Cincinnati Orphan Asylum, Cincinnati, O. Incorporated 1833. Opened for inmates 1833. Executive officer, Mrs. Ralph Sellen. Number of beds in asylum, 52; number of beds in hospital, 20. Supported by endowment fund. Attending physician, H. H. Wiggers, M. D. The cottage hospital is separate from the asylum building, and devoted exclusively to orphan asylum needs. No child is ever sent out to a city hospital for treatment. They have recorded but 3 deaths in 10 years.
 Pennsylvania.
 Boys’ Boarding House, Allegheny, Pa. Opened for inmates 1870. We know nothing about this institution as we have had no report from it for several years. As last reported, the executive officer was Mrs. D. M. Ure, 1917 Western Avenue, Allegheny, Pa.
 Western Home for Women, 423 Locust Street, Allegheny, Pa. Incorporated 1868. Opened for patients 1868. Executive officer, Mrs. Joseph Horner, 910 Sherman Avenue, Allegheny, Pittsburgh, Pa. Number of beds, 30. Supported by state appropriation and endowment fund. Attending physician, Harvey E. Ramsey, M. D.
 Florence Crittenden Home, Scranton, Pa. Incorporated 1894. Opened for inmates 1894. Executive officer, Mrs. F. B. Foote, 1021 Ridge Row, Scranton, Pa. Number of beds, 40; number of patients treated during the last year, 100. Supported by work of inmates, state aid and voluntary contributions. Attending physician, Anna C. Clark, M. D.
 Florence Crittenden Home and Rescue Association, Pittsburgh, Pa. M. D., Pittsburgh, Pa. Number of beds, 16; number of patients treated, 100. Supported by voluntary contribution.
 Pittsburgh Sunshine Children’s Home, Pittsburgh, Pa. President, Mrs. Robert D. Coard, Pittsburgh, Pa. Incorporated 1907. Opened for patients 1906. Number of beds, 31; number of patients treated last year, 365. Supported by voluntary contributions.
 St. Barnabas Free Home, McKeesport, Pa. Incorporated 1900. Opened for patients 1900. Executive officer, Mr. G. P. Haner. Number of beds, 100. Supported by voluntary contributions.
 Convent of Benedictine Sisters, 327 East Ninth Street, Erie, Pa. Opened for inmates 1865. Executive officer, Mother Superior, 322 East Minot Street, Erie, Pa. Number of beds, 10; number of patients treated during the past year, 114. Supported by voluntary contributions. Attending physician, Edward Cranch, M. D.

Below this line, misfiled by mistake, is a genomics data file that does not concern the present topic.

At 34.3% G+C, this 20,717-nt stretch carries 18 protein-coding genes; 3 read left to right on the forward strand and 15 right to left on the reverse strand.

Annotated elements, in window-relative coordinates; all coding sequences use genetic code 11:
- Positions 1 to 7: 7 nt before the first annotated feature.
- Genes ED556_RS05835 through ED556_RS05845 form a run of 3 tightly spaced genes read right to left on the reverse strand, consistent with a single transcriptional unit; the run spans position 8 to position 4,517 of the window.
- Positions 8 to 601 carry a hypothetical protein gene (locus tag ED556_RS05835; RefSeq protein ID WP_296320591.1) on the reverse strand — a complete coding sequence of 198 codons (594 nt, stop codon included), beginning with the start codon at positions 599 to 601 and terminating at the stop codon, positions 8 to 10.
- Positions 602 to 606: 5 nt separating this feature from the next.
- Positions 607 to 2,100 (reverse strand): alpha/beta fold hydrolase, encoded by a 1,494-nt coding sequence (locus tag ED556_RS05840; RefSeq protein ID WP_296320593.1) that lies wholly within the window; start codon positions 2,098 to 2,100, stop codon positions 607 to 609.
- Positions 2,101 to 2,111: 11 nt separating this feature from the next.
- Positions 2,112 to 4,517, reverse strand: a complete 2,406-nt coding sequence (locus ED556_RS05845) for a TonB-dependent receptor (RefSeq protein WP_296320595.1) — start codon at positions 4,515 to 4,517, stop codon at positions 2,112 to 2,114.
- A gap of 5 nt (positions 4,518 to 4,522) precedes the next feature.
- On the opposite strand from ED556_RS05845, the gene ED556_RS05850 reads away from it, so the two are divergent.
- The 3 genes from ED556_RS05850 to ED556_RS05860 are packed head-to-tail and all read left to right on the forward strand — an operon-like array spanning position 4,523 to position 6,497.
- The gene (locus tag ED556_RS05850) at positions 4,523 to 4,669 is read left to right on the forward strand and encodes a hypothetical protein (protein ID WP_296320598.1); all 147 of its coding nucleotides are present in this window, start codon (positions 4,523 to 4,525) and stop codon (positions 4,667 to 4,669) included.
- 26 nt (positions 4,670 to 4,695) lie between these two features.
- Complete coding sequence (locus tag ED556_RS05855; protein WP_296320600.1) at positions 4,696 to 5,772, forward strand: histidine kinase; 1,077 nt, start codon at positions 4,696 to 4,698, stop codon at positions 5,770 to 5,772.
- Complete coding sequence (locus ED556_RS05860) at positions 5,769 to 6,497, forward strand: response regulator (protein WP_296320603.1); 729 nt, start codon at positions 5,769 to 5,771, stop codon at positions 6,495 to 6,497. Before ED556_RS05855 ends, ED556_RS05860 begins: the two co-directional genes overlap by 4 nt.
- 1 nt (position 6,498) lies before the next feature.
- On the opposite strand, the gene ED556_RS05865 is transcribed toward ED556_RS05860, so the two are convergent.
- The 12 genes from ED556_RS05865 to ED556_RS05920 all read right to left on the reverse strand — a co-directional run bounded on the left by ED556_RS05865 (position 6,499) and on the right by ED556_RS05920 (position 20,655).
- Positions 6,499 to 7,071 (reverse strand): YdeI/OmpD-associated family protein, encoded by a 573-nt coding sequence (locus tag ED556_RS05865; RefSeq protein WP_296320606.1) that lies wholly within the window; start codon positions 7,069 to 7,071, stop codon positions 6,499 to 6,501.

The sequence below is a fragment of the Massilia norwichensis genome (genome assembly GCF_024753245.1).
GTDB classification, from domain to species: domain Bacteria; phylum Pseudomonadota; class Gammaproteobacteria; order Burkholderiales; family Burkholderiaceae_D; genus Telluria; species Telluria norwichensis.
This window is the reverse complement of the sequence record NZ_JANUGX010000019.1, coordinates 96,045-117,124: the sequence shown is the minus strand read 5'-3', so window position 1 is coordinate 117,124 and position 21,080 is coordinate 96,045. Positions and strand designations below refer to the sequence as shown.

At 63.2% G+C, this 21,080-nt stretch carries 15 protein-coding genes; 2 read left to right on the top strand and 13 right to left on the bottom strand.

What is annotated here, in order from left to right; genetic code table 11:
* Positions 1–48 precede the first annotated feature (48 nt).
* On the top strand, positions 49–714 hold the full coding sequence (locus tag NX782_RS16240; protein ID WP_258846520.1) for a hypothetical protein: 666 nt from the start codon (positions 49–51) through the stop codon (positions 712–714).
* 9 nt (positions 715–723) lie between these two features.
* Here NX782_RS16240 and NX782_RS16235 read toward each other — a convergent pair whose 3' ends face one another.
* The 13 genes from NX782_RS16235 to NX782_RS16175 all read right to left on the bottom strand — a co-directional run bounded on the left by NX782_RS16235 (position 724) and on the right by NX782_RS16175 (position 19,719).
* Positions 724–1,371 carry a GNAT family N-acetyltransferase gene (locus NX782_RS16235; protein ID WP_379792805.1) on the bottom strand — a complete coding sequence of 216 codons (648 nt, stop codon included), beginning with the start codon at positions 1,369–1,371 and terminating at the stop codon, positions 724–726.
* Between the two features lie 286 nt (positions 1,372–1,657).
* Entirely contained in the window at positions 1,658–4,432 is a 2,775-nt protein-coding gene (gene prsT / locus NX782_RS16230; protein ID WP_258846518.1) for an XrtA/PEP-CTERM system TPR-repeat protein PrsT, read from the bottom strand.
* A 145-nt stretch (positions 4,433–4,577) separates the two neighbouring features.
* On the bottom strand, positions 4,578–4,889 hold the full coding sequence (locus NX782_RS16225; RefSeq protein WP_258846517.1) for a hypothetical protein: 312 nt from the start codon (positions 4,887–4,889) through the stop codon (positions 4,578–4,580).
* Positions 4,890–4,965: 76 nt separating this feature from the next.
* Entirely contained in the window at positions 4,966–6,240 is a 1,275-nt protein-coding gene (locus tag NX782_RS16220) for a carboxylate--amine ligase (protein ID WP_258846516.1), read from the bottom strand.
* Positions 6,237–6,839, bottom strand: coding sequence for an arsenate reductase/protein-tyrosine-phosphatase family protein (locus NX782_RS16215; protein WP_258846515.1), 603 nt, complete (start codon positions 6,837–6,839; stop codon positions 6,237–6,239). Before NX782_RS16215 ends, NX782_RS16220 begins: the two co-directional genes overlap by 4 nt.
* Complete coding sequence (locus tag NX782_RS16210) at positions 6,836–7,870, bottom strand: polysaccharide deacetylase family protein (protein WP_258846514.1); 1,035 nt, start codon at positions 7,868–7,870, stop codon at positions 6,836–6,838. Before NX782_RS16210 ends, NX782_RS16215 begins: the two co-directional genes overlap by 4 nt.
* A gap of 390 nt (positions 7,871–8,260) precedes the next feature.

Rhode Island.
 Children’s Friend Society (Tobey Street Home), Providence, R. I. Opened for inmates 1835. Executive officer, Mrs. Cora Sawyer, 23 Tobey Street, Providence, R. I. Number of beds, 70; number of patients treated during the past year, 75. Supported by voluntary contributions and income from investment funds. Attending physician, Robert S. Phillips, M. D. This is not a hospital proper, but a home for children, between 3 and 12 years of age. Must be in good health for admission. Medical supervision has been homoeopathic for 35 years past.
 Providence Rescue Home and Mission, Providence, R. I. Opened for inmates 1895. Secretary, Frank F. Tingley, M. D., 75 Westminster Street, Providence, R. I. Number of beds, 16. Supported by donations and voluntary contributions. Young girls of a wayward class are admitted, one-fourth of the cases being maternity cases. 

Dr.Devendra Kumar MD(Homeo)
International Homeopathic Consultant at Ushahomeopathy
I am a Homeopathic Physician. I am practicing Homeopathy since 20 years. I treat all kinds of Chronic and Acute complaints with Homeopathic Medicines. Even Emergency conditions can be treated with Homeopathy if case is properly managed. know more about me and my research on my blog https://www.homeoresearch.com/about-me/
Dr.Devendra Kumar MD(Homeo) on EmailDr.Devendra Kumar MD(Homeo) on FacebookDr.Devendra Kumar MD(Homeo) on GoogleDr.Devendra Kumar MD(Homeo) on LinkedinDr.Devendra Kumar MD(Homeo) on RssDr.Devendra Kumar MD(Homeo) on TwitterDr.Devendra Kumar MD(Homeo) on Wordpress